As we’ve noted in past newsletters, the Fed has admitted that the effects of years of quantitative easing, and now quantitative tightening, are largely unknown. While the decrease in the Fed’s balance sheet has been running for more than a year, the Fed has increased the dollar amount of securities that will roll off its portfolio this year to $150 billion a quarter, up from $30 billion a quarter when the process began. While it is difficult to isolate one underlying factor as the root cause of the recent market turmoil, one could ask, “If quantitative easing provided significant benefit to asset prices over the past decade, what costs will the opposite effect have?”
On this front, investors were seeking reassurance from Chairman Powell that the Fed would be responsive to balance sheet reductions in the future instead of stating that reductions were on “autopilot”. However, as illustrated in Figure 2 below, the deleveraging of the Fed balance sheet is proceeding just as quickly as the rate hikes have over past three years… a “glacial” pace. The Fed’s holdings have only fallen to $4.1 trillion from $4.5 trillion a year ago and are expected to drop to $3.6 trillion by the end of 2019. In addition to the U.S. central bank attempting to “normalize” its balance sheet, the European Central Bank (ECB) ended its own bond buying program in December, meaning the largest central banks’ balance sheets will decline next year for the first time this decade.
Meanwhile on the corporate front, U.S. companies diverted an increasing amount of their reduced tax burdens to shareholders in the form of dividends in 2018. As of November 2018, companies in the S&P 500 Index increased their dividends by 7.7% over the last year, paying out nearly $421 billion versus $391 billion in 2017. Goldman Sachs is predicting that 2019 dividends will increase by as much as 6%.
Even with this projected increase dividend payout, tax reform is allowing corporate America to put more cash into its coffers. As of mid-December the dividend-payout ratio for the S&P 500 Index was 33%, down from pre-corporate tax reform levels of 38%. 2018 also marked the all-time record for U.S. corporate stock buybacks. Approximately $800 billion of stock was bought back amid total announcements of $1.1 trillion. As with dividends likely to increase in 2019, the trend of stock buybacks is also likely to increase into 2019, assuming corporate America continues to generate significant free cash flow.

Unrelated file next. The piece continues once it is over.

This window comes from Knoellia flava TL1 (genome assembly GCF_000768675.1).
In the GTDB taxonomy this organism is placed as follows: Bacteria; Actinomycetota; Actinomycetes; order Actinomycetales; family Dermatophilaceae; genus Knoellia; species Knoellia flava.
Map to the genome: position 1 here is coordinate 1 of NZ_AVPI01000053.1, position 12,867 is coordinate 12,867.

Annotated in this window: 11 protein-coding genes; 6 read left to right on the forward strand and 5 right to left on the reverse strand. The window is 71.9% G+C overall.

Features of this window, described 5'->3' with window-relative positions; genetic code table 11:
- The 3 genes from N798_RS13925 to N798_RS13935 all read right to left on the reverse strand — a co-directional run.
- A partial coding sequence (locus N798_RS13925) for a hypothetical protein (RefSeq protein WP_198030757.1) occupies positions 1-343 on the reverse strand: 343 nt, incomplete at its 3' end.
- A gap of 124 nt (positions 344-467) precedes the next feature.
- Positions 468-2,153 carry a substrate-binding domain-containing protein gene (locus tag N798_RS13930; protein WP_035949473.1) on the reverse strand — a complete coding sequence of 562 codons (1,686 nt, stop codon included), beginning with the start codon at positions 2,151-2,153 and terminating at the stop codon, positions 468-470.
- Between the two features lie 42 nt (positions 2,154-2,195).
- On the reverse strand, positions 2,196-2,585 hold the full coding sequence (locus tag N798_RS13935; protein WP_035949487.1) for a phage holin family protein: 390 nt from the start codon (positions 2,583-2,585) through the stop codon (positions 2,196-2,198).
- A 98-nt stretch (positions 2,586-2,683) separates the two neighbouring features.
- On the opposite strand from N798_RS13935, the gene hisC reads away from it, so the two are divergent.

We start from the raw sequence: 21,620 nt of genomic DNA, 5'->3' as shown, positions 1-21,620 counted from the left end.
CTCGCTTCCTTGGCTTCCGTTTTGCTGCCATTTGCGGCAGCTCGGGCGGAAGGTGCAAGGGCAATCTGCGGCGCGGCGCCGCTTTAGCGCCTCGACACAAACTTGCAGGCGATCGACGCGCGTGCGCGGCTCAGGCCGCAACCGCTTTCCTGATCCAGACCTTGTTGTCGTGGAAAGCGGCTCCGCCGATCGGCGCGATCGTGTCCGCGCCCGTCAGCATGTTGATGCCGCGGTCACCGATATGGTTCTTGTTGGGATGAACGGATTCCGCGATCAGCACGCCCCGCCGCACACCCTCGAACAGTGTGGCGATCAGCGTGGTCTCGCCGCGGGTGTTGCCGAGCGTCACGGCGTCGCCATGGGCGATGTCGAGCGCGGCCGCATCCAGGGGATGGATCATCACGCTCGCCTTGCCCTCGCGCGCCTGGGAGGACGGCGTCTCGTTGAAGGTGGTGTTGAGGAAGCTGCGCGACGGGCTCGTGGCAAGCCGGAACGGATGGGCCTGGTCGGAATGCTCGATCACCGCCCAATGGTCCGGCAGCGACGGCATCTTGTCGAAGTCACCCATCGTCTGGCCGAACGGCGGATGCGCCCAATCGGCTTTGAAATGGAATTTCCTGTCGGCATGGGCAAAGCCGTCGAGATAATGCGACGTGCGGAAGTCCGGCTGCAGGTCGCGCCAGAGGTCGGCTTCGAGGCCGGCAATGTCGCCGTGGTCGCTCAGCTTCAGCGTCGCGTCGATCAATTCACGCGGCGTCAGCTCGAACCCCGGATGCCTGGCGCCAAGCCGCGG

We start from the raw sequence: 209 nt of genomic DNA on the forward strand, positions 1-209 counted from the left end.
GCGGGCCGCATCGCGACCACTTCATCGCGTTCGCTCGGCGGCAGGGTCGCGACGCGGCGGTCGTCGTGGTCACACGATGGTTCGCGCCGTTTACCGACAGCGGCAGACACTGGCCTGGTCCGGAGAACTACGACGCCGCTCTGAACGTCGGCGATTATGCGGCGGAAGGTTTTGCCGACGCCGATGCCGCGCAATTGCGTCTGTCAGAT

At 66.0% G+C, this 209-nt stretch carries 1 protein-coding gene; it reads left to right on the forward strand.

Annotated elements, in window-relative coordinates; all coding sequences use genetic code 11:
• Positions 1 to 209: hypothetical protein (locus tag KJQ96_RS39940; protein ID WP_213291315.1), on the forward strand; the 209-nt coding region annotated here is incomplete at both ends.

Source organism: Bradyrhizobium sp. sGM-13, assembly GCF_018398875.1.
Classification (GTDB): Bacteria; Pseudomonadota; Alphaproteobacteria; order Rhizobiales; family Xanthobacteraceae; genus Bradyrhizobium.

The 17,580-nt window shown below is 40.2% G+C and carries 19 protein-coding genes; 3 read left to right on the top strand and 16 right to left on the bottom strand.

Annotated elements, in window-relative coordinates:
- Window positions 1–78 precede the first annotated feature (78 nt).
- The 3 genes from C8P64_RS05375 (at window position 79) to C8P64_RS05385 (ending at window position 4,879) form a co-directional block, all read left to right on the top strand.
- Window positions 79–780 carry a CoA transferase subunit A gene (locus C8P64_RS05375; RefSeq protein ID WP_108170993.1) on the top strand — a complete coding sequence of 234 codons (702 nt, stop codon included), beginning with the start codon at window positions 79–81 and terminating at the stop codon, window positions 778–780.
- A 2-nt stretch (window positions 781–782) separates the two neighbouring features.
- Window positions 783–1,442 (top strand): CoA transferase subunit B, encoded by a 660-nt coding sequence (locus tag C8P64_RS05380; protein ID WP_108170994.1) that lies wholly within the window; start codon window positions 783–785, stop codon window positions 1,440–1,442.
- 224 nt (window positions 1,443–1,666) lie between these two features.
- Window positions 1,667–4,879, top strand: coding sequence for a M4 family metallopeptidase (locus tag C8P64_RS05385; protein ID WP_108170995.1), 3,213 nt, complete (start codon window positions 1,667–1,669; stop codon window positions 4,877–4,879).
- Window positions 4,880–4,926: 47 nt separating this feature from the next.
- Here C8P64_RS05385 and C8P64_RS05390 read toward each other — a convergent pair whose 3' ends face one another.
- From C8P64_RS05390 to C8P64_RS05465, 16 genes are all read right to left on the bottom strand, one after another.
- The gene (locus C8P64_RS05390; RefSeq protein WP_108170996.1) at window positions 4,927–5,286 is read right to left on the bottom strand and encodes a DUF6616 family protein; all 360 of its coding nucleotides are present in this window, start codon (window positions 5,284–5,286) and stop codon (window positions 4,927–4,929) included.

Companies will have to find other ways to provide earnings growth this year, following 2018’s one-time benefit, produced by the sweeping corporate tax cut. Analysts are estimating corporate earnings growth will drop by more than half in 2019, to 8.3% versus 21% in 2018. While the U.S. economy continues to give the appearance that all is well and the Fed estimates that the economy will grow at a rate above 2%, the market doesn’t share the same sentiment.
There are two critical factors impacting stock prices and the probability of positive returns for 2019 in our view — the condition of the global economy and the resolution of trade disputes. The first factor impacts companies’ ability to grow revenues, while the latter impacts their profitability by increasing costs. With the Brexit deadline fast approaching, China feeling the pain of a slower global economy, and Europe’s lackluster economy, global growth probably isn’t going to surprise on the upside in 2019. Meanwhile, the U.S. has given China until March 1st to avoid higher tariffs, by addressing complaints it discriminates against foreign companies and steals their technology. A resolution of this trade dispute could significantly boost stock market potential in 2019.
Interestingly, in spite of the concerns, issues, and volatility, a major global study by Schroders found U.S. investors expect their investment portfolios to return about 8.5% annually over the next 5 years. The study found that millennials, defined as those respondents between the ages of 18 and 36, believed they would get an annual return of 11% over this period. The S&P 500 has achieved an 11% return or better 22 times in the past 40 years, so it is definitely possible. However, the unknown is how this segment of the population, who have likely only experienced an investment environment where the Fed had its back, will handle negative returns for multiple years or if the market reflects a period similar to 2000 to 2009, that only beat the 11% expectation three times in 9 years.
With the increase in market volatility and late cycle prospects, it remains imperative to be aware of your surroundings but to not panic “high up in the tree”. The recent market action will allow patient investors an opportunity to capitalize on attractively-priced, financially-strong, and well-managed companies as the market indiscriminately throws the baby out with the bathwater.